Lankford, Inhofe among Senators introducing bill that would make daylight saving time permanent across U.S.
(KXII) -Oklahoma Senators James Lankford and Jim Inhofe are among a bipartisan group of U.S. lawmakers introducing a bill making daylight saving time permanent across the country.
The bill would get rid of the need to change our clocks twice a year but could have some other benefits as well.
Dr. Stephanie Waitt is a licensed professional counselor she said more sunlight can actually curb the winter blues.
“Coming off the year that we had, and then as Texomans coming off the winter storm that we had, I’m seeing a lot of people who are really anxious, depressed and stressed out,” Waitt said.
It’s called seasonal effective disorder and it’s a form of depression brought on by the lack of sunlight during the winter months.
“Even if you don’t meet criteria for diagnosis seasonal effective disorder you can still feel sad,” Waitt said. “Low motivation, it’s harder to get up and want to do things, some of that joy, that spark is gone.”
So Oklahoma Sen. James Lankford and Sen. Jim Inhofe joined a bipartisan group to introduce a bill, the Sunshine Protection Act, that aims to literally brighten the day.
“In a year that feels like it has been in complete darkness, we have a solution to allow more sunlight by making Daylight Saving Time permanent,” Lankford said. “I don’t know a parent or a young child that would oppose getting rid of springing forward or falling back. Congress created Daylight Saving decades ago as a wartime effort, now it is well past time to lock the clock and end this experiment.”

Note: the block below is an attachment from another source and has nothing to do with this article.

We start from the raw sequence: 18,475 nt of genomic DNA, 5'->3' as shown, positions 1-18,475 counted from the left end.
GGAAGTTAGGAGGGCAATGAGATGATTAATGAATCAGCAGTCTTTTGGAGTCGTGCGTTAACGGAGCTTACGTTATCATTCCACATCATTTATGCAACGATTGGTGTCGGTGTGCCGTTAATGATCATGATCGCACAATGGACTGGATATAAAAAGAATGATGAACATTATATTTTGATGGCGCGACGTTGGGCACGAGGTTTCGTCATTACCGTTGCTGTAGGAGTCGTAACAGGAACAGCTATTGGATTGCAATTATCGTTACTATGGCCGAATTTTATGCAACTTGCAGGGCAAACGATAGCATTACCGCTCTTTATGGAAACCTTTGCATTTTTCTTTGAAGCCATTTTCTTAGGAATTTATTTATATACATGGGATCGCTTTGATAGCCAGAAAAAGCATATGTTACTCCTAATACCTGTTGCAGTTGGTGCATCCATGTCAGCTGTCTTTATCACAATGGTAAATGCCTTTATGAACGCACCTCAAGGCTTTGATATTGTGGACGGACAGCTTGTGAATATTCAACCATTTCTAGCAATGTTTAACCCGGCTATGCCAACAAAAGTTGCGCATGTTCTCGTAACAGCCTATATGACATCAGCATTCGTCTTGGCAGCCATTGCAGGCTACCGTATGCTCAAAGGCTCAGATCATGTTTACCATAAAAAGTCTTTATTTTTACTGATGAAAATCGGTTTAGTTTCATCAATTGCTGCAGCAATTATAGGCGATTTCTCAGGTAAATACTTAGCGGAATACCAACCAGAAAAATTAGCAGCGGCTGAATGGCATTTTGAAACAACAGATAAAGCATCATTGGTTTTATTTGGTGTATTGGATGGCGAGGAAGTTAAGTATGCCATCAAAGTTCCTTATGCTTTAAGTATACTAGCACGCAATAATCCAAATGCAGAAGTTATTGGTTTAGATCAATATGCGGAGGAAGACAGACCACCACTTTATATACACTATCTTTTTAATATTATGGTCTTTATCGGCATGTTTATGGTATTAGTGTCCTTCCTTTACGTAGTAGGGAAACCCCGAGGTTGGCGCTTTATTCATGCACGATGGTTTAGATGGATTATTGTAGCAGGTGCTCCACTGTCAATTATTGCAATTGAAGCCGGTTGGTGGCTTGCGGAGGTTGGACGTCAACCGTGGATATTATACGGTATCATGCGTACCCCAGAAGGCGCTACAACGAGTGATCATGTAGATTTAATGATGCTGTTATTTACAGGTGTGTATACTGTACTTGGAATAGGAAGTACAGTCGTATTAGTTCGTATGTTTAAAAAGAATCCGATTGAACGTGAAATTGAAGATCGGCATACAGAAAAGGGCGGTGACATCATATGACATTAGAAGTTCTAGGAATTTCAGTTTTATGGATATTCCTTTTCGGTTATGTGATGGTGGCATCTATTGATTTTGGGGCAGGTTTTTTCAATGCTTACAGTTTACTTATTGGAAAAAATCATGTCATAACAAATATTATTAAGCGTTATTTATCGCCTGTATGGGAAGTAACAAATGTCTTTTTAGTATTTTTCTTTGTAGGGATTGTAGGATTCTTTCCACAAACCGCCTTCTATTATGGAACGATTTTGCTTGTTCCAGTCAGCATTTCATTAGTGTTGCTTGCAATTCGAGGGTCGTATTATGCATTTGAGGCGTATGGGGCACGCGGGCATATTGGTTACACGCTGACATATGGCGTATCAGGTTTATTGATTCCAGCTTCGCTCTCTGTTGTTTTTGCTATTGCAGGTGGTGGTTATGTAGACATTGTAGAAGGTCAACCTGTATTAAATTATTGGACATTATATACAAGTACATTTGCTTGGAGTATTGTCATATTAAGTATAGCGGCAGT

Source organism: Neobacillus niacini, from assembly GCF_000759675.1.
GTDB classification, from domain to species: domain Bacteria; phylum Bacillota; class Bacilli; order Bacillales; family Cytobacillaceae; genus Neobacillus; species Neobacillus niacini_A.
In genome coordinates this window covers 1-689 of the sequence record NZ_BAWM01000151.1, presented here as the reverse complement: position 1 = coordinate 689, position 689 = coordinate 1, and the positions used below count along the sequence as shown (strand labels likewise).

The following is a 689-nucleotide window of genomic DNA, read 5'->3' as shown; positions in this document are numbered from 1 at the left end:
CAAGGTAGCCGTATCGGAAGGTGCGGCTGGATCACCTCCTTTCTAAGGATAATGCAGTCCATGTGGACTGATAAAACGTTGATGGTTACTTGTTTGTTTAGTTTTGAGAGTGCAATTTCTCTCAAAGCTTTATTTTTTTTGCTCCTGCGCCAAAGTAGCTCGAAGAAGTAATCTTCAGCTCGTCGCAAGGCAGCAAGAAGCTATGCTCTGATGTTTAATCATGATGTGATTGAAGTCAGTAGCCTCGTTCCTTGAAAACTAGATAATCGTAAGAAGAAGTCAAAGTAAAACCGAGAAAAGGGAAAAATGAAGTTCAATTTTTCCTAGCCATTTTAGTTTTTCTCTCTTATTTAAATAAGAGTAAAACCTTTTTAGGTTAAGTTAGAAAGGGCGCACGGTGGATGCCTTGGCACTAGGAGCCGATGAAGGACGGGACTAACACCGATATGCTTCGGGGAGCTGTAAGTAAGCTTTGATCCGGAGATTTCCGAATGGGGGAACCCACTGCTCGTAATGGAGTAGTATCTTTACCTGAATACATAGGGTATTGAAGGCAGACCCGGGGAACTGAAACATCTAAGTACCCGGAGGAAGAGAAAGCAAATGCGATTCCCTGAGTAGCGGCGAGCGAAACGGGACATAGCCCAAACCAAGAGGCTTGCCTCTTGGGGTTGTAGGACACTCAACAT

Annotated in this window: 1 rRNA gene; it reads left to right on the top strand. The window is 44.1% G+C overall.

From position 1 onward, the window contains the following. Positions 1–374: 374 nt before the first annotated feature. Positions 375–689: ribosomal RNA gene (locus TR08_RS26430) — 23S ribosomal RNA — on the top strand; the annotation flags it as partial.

Inhofe called it “a simple way to allow extra daylight in the evenings.”
“We could all benefit from locking the clocks and enjoying more hours of sunshine,” Inhofe said. “Ahead of this year’s ‘spring forward,’ I am proud to cosponsor this bill that will encourage recreation, benefit mental health and support the economy.”
For Ben Wible, a farmer in Grayson County, the extra hour of sunlight means he’ll be able to stay out on his field longer. Until around 9 or 10 pm now, and from the crack of dawn to 8 or 9 pm in the summer months.
But his message to lawmakers is pick one and stick with it.
“It’ll be the extended hours of sunlight one way or another whether it’s daylight savings or not but this time changing back and forth is a little bit of an issue but whichever one you would choose, leave it that way continuously,” Wible said.
Fifteen states in the US have passed bills making daylight saving time permanent. To make a permanent daylight saving time for the whole country would require amending the Uniform Time Act of 1966. Making all states change the clocks at a certain day or time, or stick with standard time all year.
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